Coal, Gas

Despite Lull, Power Industry Service Providers Expanding

Issue 7 and Volume 106.

Although some segments of the power industry are in a slump, a number of product and service providers to the power industry are expanding to meet current and future demand.

Mitsubishi Power Systems (MPS) is one of the largest and most visible examples of U.S. expansion. Established in June 2001 as the hub for Mitsubishi power businesses in the Western Hemisphere, MPS will oversee sales and service of Mitsubishi electrical power generating equipment and systems in the U.S., Canada and Latin America. With 30,000 MW of Mitsubishi-designed combustion and steam turbines already in the Western Hemisphere, there was already a significant requirement for service to the installed fleet.

The company’s Orlando service center is the newest turbine repair and component-manufacturing center in the Americas, with 24/7 technical support, remote turbine monitoring and diagnostics capabilities, rapid-deployment field response teams, and an OEM-certified training center that provides ongoing knowledge-transfer to customer O&M personnel.

“Demand for new capacity comes in waves, and it can be explosive. You have to be ready – you can’t gear-up on the fly,” says MPS executive vice president Hector O. Ponce. “If you’ve planned and scaled your operations for a down market, you’re betting against growth, which can become a self-fulfilling prophecy. At Mitsubishi, we’re counting on growth, and we want to be prepared to participate fully and compete effectively as energy markets rebound.”

Watlow Process Systems (WPS), a subsidiary of Watlow Electric Manufacturing Company, recently moved into a new facility located 35 miles west of St. Louis and two-thirds larger than its previous facility. WPS designs and fabricates electric process heaters and control panels, skid-mounted thermal processing systems, and skids for fuel gas conditioning equipment, fuel oil forwarding apparatus, fuel gas superheaters skids and SCRs.

“Our customers are demanding larger, more complex skids and systems,” says Joe Foreman, general manager. “We relocated to a larger facility to accommodate their requests and to be better equipped to handle the growing needs of the process industry.”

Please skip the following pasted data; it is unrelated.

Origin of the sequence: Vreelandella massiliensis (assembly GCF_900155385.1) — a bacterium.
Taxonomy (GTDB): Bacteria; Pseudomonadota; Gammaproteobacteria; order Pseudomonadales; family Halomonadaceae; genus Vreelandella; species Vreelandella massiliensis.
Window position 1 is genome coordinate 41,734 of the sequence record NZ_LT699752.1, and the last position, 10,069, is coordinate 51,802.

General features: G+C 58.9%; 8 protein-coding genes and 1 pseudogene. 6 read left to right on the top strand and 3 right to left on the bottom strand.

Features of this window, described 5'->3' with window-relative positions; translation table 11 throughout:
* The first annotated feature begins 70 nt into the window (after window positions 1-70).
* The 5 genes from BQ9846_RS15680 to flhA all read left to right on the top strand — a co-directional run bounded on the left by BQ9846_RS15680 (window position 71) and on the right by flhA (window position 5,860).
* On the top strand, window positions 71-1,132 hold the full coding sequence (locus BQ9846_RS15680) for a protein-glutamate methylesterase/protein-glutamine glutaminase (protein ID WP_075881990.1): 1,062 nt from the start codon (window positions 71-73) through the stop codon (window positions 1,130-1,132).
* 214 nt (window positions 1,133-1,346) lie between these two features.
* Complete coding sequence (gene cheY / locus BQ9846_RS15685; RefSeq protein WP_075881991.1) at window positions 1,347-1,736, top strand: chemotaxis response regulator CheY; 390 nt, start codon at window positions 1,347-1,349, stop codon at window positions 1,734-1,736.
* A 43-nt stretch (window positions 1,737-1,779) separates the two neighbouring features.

The new facility includes two 25-ton cranes for heavy lifting; significantly more floor space to increase capacity, support more projects and reduce lead times; and 40,000 additional square feet for future fabrication expansion.

Danish wind-turbine manufacturer Vestas Wind Systems plans to open its largest manufacturing plant in the world in Portland, Ore. next summer, where it will employ more than 1,000 people beginning by 2004. The plant will serve as the company’s U.S. headquarters.

The Portland Vestas facility plans to build about 300 wind turbines a year, most of which will supply the growing wind market in the northwestern U.S. The Portland plant will also position Vestas to enter the Canadian wind power market. The plant will be able to manufacture 500 to 700 MW of wind turbine capacity each year.

Vestas’ largest customer doing business in the Northwest is FPL Energy, whose Stateline Wind Project, straddling Eastern Oregon and Washington, is the largest wind project in the Western U.S. FPL has announced an agreement to buy 170 additional Vestas turbines. The company also has an option to purchase as many as 650 additional machines.

Osmonics, Inc. is another power industry related firm announcing expansion. In response to increased demand for reverse osmosis (RO) for a variety of power industry needs, Osmonics has announced it will build a dedicated state-of-the-art RO membrane and spiral-wound element factory.

The new factory will encompass a 60,000-square-foot expansion of the company’s existing Minnetonka, Minn. headquarters and manufacturing facility. The expansion, complete with new manufacturing equipment, is expected to be fully operational in 2004.

“In addition to meeting future market demand, the expansion will allow us to incorporate new, more efficient manufacturing processes and equipment to streamline how we produce these high-volume products, resulting in faster time-to-market for our customers and higher returns for Osmonics,” said Dean Spatz, Osmonics CEO.